- Schedule a meeting with your executive team to review the company mission and ensure alignment. Try to find a solid 4 hour window or consider splitting into two 2 hour sessions if needed. The CEO should begin with clearly articulating the mission and confirming buy-in from everyone else in the meeting. [Note: If everyone is not on the same page, you should probably reframe your meeting to focus on the bigger picture and reschedule the KPI strategy session for a later date.]
- Start with a clean white board and get back to basics. If you had any metrics previously, put them aside and we’ll get to them later. Talk through your business model and identify metrics that matter to your success. Similar to “SMART” goals, it’s critical that your KPIs are specific, measurable, achievable, realistic, and timely. Do not rely on metrics that your competitors are using or that your friend recommended. Encourage the least senior and least vocal team members to speak up first to ensure their perspective is heard without being nudged in another direction.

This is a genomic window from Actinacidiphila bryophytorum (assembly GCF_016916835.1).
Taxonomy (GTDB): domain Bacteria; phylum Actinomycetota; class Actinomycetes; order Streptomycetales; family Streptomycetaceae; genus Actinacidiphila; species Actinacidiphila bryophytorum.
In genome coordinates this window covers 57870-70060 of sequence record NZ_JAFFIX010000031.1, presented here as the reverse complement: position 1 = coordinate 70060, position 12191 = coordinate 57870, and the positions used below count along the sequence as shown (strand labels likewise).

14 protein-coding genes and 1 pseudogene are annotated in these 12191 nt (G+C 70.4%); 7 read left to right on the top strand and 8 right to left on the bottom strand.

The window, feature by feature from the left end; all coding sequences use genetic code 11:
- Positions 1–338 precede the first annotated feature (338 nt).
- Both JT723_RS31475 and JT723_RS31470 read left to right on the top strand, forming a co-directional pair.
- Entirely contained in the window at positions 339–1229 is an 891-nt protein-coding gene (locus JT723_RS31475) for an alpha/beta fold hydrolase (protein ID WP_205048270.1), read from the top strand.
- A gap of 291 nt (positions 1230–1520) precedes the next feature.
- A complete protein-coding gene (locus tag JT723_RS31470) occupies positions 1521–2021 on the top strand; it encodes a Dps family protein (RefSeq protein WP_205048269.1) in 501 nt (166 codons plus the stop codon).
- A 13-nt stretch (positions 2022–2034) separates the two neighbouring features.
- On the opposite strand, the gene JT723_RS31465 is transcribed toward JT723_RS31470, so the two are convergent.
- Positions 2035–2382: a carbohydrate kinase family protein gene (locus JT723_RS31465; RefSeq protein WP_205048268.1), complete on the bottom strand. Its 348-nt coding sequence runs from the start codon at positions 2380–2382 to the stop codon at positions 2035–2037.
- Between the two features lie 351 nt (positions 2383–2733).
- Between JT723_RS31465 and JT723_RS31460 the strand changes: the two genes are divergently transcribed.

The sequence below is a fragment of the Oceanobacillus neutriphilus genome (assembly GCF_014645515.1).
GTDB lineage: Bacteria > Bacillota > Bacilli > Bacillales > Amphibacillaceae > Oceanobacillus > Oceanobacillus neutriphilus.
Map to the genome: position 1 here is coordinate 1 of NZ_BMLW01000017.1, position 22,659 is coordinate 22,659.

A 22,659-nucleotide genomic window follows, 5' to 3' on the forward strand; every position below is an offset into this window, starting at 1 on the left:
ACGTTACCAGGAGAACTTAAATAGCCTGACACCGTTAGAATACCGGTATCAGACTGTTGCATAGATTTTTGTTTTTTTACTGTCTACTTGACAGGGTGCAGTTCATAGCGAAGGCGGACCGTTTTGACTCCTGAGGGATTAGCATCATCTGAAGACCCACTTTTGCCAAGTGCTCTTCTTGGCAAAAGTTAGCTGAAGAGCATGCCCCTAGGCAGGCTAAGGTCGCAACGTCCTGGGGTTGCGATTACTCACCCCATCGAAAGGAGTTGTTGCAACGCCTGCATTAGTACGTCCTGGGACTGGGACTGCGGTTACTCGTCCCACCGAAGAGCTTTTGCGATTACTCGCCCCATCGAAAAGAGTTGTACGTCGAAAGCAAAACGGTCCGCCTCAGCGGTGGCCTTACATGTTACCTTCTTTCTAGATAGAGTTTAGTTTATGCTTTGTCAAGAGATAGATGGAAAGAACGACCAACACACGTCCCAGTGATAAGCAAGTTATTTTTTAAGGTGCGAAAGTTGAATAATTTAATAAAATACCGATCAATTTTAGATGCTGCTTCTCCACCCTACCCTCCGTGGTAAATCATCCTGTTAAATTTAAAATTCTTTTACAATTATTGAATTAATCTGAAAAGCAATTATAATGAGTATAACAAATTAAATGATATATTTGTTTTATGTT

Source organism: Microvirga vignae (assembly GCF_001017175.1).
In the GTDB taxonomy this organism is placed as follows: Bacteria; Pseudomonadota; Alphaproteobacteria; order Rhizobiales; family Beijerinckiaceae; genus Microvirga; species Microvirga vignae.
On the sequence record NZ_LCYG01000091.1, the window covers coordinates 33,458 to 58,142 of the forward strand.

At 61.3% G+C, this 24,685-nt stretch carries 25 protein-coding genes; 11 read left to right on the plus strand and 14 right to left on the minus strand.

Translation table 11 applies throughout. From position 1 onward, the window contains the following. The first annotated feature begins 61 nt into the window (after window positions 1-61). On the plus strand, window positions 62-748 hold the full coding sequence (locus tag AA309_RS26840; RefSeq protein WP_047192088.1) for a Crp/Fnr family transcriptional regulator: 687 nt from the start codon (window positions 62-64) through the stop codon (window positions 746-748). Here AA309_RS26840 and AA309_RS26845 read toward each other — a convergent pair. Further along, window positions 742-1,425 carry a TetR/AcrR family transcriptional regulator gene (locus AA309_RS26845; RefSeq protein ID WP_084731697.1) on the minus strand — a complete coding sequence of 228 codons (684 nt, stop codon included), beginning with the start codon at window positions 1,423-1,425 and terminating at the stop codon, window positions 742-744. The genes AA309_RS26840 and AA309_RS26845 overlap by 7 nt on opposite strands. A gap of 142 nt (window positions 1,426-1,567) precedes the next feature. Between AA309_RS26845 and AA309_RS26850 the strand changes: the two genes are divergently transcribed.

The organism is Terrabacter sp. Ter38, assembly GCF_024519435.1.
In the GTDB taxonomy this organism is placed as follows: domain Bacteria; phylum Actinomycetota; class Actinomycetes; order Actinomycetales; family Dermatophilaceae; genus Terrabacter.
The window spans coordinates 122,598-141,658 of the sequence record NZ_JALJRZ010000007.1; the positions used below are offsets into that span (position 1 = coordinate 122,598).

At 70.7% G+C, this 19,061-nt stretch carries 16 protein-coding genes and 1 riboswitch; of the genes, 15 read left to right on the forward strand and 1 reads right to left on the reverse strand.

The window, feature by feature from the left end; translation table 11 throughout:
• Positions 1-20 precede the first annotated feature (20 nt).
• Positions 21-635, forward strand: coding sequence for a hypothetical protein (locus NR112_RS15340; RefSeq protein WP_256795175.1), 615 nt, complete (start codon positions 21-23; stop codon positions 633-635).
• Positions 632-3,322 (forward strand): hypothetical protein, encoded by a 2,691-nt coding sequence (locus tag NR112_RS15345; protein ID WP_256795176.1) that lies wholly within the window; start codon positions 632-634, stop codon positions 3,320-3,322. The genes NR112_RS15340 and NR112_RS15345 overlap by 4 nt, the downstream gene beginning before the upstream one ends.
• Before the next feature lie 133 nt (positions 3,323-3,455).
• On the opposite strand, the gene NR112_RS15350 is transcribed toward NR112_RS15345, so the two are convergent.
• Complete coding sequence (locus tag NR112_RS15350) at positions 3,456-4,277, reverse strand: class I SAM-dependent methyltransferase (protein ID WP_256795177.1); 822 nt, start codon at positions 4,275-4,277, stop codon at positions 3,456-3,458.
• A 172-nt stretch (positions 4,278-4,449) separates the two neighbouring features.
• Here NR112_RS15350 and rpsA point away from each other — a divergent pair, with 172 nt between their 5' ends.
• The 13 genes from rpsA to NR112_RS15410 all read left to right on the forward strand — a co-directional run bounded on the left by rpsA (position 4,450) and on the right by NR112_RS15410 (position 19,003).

- At this time, take a look at prior metrics, and consider adding them to the mix. Some may already have been discussed and you’ll likely find others are actually irrelevant now.
- Then, go around the room and ensure that everyone at the table (or in the Zoom meeting) understands how each of their colleague’s KPIs are computed and how they roll up into the bigger picture. Additionally, everyone should understand where the data comes from and who is responsible for maintaining the integrity of that data source.
- Create a shared Google sheet (or similar shared document) to track this information and update it regularly (for most metrics monthly will make sense, but for other data points weekly or quarterly may be a better cadence).
- Sit down and refresh your KPIs quarterly (or at least annually) to ensure that they are still relevant to your business as it continues to evolve.
- Most importantly, continue monitoring your KPIs to better understand business performance and enable better decision making across the organization.
Email MightyCFO for a free KPI monitoring sheet template and feedback on your KPIs.
President, Mighty CFO, Inc.